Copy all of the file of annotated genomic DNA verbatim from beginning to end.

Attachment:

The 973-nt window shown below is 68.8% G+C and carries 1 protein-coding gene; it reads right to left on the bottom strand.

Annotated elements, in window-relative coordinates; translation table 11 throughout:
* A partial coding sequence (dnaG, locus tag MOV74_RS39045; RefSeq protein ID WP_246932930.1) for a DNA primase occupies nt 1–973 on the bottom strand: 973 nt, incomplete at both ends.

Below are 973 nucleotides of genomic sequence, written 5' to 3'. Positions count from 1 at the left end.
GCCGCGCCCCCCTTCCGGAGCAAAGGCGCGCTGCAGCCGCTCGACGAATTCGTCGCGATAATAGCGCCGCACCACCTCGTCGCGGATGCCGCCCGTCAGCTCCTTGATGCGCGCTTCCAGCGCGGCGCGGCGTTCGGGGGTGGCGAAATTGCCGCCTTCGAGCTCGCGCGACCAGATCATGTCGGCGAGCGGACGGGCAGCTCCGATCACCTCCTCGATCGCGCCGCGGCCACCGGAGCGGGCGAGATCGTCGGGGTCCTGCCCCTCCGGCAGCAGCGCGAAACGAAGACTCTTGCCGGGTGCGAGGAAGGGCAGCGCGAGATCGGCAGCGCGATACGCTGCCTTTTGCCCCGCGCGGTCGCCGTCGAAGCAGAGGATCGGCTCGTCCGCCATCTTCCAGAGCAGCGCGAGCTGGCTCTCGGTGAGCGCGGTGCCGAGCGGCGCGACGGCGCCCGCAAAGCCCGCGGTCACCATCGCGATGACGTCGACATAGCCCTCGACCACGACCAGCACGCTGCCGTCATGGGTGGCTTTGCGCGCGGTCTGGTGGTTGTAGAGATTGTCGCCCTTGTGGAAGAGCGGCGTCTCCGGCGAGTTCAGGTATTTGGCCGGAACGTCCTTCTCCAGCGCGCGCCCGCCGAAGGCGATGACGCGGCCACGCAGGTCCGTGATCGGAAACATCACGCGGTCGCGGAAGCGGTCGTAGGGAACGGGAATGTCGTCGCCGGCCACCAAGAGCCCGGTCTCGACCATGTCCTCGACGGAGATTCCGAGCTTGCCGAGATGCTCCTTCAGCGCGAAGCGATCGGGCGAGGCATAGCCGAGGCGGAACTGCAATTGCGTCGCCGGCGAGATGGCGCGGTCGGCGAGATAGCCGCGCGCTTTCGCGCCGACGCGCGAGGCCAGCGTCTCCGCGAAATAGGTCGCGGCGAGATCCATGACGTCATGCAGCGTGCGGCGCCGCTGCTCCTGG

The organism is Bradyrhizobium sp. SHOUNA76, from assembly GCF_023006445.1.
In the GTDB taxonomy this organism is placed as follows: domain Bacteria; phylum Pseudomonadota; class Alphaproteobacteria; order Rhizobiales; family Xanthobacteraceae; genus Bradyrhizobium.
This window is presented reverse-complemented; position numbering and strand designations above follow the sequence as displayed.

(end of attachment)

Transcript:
The 973-nt window shown below is 68.8% G+C and carries 1 protein-coding gene; it reads right to left on the bottom strand.

Annotated elements, in window-relative coordinates; translation table 11 throughout:
* A partial coding sequence (dnaG, locus tag MOV74_RS39045; RefSeq protein ID WP_246932930.1) for a DNA primase occupies nt 1–973 on the bottom strand: 973 nt, incomplete at both ends.

Below are 973 nucleotides of genomic sequence, written 5' to 3'. Positions count from 1 at the left end.
GCCGCGCCCCCCTTCCGGAGCAAAGGCGCGCTGCAGCCGCTCGACGAATTCGTCGCGATAATAGCGCCGCACCACCTCGTCGCGGATGCCGCCCGTCAGCTCCTTGATGCGCGCTTCCAGCGCGGCGCGGCGTTCGGGGGTGGCGAAATTGCCGCCTTCGAGCTCGCGCGACCAGATCATGTCGGCGAGCGGACGGGCAGCTCCGATCACCTCCTCGATCGCGCCGCGGCCACCGGAGCGGGCGAGATCGTCGGGGTCCTGCCCCTCCGGCAGCAGCGCGAAACGAAGACTCTTGCCGGGTGCGAGGAAGGGCAGCGCGAGATCGGCAGCGCGATACGCTGCCTTTTGCCCCGCGCGGTCGCCGTCGAAGCAGAGGATCGGCTCGTCCGCCATCTTCCAGAGCAGCGCGAGCTGGCTCTCGGTGAGCGCGGTGCCGAGCGGCGCGACGGCGCCCGCAAAGCCCGCGGTCACCATCGCGATGACGTCGACATAGCCCTCGACCACGACCAGCACGCTGCCGTCATGGGTGGCTTTGCGCGCGGTCTGGTGGTTGTAGAGATTGTCGCCCTTGTGGAAGAGCGGCGTCTCCGGCGAGTTCAGGTATTTGGCCGGAACGTCCTTCTCCAGCGCGCGCCCGCCGAAGGCGATGACGCGGCCACGCAGGTCCGTGATCGGAAACATCACGCGGTCGCGGAAGCGGTCGTAGGGAACGGGAATGTCGTCGCCGGCCACCAAGAGCCCGGTCTCGACCATGTCCTCGACGGAGATTCCGAGCTTGCCGAGATGCTCCTTCAGCGCGAAGCGATCGGGCGAGGCATAGCCGAGGCGGAACTGCAATTGCGTCGCCGGCGAGATGGCGCGGTCGGCGAGATAGCCGCGCGCTTTCGCGCCGACGCGCGAGGCCAGCGTCTCCGCGAAATAGGTCGCGGCGAGATCCATGACGTCATGCAGCGTGCGGCGCCGCTGCTCCTGG

The organism is Bradyrhizobium sp. SHOUNA76, from assembly GCF_023006445.1.
In the GTDB taxonomy this organism is placed as follows: domain Bacteria; phylum Pseudomonadota; class Alphaproteobacteria; order Rhizobiales; family Xanthobacteraceae; genus Bradyrhizobium.
This window is presented reverse-complemented; position numbering and strand designations above follow the sequence as displayed.